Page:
P17 Policing and Public Value(s) in Turbulent Times

Corresponding chair and Review group chair

Eckhard Schröter eckhard.schroeter@dhpol.de

Panel convenors 

Phil Davies (Open University, UK)

Jean Hartley (Open University, UK)

Jeroen Maesschalck (Catholic University Leuven, Belgium)

Nicky Miller (Open University, UK)

Jennifer Norman (Open University, UK)

Edoardo Ongaro (Open University, UK)

Kathryn Quick (University of Minnesota, USA)

Paul Walley (Open University, UK)

Emma Williams (Open University, UK)


In policing, the meanings and perceptions of public value(s) are particularly dependent on the chosen perspective of individual and collective actors or communities within society. Consequently, the study of policing as a public service serves as a magnifying glass through which societal rifts and their repercussions on public service design and delivery can be analysed. In doing so, the panel aims to tackle core questions of different sources of public service authority and legitimacy, the meaning of social equity, and the creation or destruction of public value(s).

This panel addresses police and policing from a public management, public policy, governance and/or organization studies perspective to examine the links between policing, public management and politics. The panel theme refers to changes and developments both inside and outside of police organizations. Inside police authorities, our theme may evoke questions of demographic and value changes of police officers, changing recruitment or training patterns and managing diversity of police forces. Going beyond internal management issues, policing in turbulent times is embedded in broader social and political issues, including rising tensions between “securitization” and civil rights and liberties, discriminatory practices of policing, protest policing, and fundamental questions of holding police authorities and officers to account. Therefore, we invite papers exploring questions such as: legitimacy, equity, power, authority, governance, organizational performance and accountability in policing; whether and how policing is value-creating or value-destroying; changing roles and expectations of police at points of societal change and stress (e.g., protest policing, social unrest, responding to natural disasters or public health crises); and comparative analysis of policing values, operations, or consequences in or across different locales. The panel invites theoretical and conceptual expositions as well as empirical contributions. Comparative perspectives across time, national borders or different cases of policing are particularly encouraged.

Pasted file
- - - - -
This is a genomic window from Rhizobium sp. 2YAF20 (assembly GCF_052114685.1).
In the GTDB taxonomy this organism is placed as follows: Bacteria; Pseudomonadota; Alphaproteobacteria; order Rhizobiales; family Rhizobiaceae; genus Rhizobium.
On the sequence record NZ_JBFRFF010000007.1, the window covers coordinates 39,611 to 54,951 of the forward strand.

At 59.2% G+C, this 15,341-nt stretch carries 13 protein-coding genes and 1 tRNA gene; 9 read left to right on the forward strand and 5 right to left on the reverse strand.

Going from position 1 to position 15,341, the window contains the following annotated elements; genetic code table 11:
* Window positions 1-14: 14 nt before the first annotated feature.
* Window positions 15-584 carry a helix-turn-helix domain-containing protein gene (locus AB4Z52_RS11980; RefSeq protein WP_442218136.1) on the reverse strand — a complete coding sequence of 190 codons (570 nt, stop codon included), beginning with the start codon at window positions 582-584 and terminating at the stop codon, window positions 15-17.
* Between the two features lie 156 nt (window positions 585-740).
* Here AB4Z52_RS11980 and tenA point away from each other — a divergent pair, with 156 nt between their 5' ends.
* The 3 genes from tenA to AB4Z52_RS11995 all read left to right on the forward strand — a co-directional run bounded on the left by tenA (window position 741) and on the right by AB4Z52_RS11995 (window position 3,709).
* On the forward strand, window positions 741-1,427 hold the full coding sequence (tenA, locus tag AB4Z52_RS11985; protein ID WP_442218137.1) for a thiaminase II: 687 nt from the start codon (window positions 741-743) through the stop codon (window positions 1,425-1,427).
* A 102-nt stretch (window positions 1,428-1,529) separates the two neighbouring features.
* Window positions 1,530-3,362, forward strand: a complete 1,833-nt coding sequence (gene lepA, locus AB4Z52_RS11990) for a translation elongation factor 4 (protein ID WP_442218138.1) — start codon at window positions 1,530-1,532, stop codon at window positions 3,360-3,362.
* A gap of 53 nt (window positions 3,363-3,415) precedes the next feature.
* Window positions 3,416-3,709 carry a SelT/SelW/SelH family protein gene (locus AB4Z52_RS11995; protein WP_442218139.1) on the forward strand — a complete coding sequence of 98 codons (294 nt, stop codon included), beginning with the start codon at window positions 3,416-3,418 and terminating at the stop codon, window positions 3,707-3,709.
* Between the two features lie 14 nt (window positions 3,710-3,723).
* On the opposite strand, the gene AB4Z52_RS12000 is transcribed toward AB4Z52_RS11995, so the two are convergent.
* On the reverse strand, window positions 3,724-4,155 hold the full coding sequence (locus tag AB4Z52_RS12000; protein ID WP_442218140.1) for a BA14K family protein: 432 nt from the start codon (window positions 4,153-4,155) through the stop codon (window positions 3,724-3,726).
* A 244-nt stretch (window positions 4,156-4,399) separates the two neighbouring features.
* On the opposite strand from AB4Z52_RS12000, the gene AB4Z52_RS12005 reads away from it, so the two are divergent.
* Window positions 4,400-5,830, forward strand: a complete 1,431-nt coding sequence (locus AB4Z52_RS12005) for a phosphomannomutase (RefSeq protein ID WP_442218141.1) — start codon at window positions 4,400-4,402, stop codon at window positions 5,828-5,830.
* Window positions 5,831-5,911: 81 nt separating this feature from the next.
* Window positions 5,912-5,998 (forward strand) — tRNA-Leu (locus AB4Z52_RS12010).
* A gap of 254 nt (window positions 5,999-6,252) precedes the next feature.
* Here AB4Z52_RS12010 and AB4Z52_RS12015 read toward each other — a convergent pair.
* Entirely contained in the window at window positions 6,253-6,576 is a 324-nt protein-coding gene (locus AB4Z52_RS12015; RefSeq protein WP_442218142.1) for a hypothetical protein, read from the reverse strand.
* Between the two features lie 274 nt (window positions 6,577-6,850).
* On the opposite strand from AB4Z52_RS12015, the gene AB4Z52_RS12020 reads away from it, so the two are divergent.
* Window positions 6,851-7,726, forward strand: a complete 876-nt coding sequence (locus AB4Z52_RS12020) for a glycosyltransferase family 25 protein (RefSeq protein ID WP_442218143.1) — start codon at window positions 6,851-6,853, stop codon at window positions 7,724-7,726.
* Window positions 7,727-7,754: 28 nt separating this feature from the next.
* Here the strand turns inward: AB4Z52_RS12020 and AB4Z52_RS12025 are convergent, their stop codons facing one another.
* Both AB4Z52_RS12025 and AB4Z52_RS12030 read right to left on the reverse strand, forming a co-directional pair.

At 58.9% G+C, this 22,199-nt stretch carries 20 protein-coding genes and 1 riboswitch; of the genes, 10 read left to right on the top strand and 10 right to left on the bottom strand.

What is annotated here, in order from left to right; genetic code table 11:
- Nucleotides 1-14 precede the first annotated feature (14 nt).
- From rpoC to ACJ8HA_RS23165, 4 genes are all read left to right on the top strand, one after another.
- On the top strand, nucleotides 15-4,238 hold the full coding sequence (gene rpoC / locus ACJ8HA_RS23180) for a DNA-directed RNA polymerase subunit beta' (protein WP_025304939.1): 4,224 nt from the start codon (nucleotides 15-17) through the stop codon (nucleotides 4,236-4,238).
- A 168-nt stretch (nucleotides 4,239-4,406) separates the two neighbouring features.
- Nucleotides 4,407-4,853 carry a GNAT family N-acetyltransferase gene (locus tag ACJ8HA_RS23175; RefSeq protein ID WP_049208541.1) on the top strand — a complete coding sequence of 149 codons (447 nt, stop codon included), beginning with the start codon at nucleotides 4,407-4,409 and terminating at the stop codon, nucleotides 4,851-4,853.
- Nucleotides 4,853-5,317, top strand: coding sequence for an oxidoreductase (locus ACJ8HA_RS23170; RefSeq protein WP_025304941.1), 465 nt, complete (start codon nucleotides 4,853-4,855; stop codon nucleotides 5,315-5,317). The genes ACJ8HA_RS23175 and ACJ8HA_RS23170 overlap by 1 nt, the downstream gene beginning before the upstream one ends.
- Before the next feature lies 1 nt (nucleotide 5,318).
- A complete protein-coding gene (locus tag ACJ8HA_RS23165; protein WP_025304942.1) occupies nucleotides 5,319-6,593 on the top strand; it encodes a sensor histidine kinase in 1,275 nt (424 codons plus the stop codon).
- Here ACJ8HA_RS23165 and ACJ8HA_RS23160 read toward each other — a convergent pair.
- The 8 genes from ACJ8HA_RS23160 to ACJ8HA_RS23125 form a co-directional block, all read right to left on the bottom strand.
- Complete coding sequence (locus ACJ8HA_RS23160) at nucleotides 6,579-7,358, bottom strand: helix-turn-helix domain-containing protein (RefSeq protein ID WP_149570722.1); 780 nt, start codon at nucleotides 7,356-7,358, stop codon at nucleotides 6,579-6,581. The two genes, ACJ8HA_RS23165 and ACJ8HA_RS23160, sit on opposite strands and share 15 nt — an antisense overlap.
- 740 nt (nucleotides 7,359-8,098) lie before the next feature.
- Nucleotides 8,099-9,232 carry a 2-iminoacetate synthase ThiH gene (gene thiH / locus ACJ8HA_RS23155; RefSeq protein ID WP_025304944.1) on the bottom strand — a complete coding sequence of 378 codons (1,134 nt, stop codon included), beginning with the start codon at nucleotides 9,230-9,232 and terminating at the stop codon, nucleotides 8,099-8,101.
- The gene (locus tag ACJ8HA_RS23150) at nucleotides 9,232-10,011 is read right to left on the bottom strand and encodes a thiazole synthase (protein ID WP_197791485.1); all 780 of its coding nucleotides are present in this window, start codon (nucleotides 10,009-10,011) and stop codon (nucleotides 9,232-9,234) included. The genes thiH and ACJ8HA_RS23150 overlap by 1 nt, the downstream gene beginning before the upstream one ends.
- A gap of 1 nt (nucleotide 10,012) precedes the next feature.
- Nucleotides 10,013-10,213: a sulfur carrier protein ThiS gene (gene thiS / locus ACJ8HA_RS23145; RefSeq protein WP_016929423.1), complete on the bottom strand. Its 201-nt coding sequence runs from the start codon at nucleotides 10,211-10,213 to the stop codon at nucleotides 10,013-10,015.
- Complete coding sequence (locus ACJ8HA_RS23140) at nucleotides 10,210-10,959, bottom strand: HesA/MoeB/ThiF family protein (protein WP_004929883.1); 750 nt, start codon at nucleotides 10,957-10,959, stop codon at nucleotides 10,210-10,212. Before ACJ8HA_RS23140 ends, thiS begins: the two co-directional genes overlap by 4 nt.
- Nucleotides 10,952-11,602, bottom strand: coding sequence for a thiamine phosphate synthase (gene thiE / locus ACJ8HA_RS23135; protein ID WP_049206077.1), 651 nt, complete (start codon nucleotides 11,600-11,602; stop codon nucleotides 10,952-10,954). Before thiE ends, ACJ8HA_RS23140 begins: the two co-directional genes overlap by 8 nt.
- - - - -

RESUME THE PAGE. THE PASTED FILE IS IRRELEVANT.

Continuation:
Submission of abstracts

We welcome submissions in a range of formats. Submissions, based on a short description of no more than 500 words (including abstract) should be made through the IRSPM conference system. 

Standard papers: to be offered for presentation in the panel which will be ongoing through the conference.  All papers will be allocated a discussant, and in submitting a paper, each author indicates their willingness to be a discussant on another paper. 

Round table discussion This will involve a set of short presentations on a particular topic, with presentations from three or more different countries, to enable a cross-national perspective on policing.  In submitting a round table idea, please contact the panel convenors directly in the first instance. 

When submitting your abstract, please note that the conference will be organized as a ‘physical event only’ event. Therefore, please ensure that you are: a) committed to participate in person in Budapest and b) do not propose a paper presentation in hybrid or online modes.